The Hoarding of Animals Research Consortium reviewed the case records of 71 incidents from across the United States and Canada to determine what characterizes a typical animal hoarding case (5). Of the cases reviewed, 83% involved women (71% involved individuals, who were widowed, divorced, or single); 53% of the animal hoarding residences were home to other individuals including children (5%), elderly dependents and disabled people (21%). Often essential utilities and major appliances such as showers, heaters, stoves, toilets, and sinks were not functional. Residential home interiors were usually unsanitary, 93%; 70% had fire hazards; and 16% of residences involved in animal hoarding were subsequently condemned as unfit for human habitation. In 25% of the cases, the hoarder was placed under permanent or temporary protective care (3).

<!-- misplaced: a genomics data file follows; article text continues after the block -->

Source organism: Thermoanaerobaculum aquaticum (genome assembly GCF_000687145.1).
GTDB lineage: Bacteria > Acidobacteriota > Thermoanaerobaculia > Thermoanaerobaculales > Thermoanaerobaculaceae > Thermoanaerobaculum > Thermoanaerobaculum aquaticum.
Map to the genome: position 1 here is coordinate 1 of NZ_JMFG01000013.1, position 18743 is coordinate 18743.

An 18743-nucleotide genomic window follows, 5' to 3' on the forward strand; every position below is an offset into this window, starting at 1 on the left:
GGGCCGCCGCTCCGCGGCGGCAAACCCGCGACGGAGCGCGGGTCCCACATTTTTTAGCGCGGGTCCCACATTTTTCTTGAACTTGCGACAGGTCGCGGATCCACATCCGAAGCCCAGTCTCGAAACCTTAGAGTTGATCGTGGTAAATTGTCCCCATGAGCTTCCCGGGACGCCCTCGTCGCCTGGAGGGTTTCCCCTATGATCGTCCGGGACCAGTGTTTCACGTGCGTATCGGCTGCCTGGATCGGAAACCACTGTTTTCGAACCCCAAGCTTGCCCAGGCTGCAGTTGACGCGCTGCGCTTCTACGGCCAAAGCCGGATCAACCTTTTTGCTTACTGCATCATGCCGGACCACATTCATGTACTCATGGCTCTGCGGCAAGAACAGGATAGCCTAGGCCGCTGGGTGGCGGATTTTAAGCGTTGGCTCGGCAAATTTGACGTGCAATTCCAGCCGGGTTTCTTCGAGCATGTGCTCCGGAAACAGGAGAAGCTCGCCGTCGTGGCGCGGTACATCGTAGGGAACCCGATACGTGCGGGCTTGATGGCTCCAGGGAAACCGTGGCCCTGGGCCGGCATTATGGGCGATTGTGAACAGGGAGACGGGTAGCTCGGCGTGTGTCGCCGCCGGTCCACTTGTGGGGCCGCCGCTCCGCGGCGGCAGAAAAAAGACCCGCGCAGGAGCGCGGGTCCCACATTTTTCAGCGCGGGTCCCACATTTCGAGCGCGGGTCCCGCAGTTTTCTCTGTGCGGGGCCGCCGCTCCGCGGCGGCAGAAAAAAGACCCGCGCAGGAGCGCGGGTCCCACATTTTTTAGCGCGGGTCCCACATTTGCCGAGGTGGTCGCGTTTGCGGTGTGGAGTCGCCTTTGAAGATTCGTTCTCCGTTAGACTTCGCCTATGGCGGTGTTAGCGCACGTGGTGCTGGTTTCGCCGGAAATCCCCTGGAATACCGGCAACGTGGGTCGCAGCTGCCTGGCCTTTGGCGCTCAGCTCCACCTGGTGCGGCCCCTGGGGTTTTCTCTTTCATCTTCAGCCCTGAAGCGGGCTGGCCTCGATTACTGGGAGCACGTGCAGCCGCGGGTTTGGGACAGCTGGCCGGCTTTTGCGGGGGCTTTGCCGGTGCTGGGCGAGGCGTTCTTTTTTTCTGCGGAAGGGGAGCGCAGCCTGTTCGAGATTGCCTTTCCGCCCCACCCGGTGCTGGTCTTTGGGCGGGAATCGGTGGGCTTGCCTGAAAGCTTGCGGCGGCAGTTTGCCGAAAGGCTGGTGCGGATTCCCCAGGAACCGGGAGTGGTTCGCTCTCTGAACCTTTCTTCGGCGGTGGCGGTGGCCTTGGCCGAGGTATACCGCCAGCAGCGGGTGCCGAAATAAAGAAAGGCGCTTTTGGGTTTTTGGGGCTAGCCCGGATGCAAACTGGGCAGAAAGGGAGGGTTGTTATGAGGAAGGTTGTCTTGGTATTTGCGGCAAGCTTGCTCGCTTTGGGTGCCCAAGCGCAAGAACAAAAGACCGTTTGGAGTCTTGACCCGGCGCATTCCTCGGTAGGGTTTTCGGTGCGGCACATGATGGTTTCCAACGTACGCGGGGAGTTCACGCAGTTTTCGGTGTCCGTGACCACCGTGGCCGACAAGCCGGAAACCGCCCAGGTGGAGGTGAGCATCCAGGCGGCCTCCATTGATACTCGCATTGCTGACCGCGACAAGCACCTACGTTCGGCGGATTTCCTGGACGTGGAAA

Reinisch, A. I. (2008). Understanding the human aspects of animal hoarding. The Canadian Veterinary Journal, 49(12), 1211.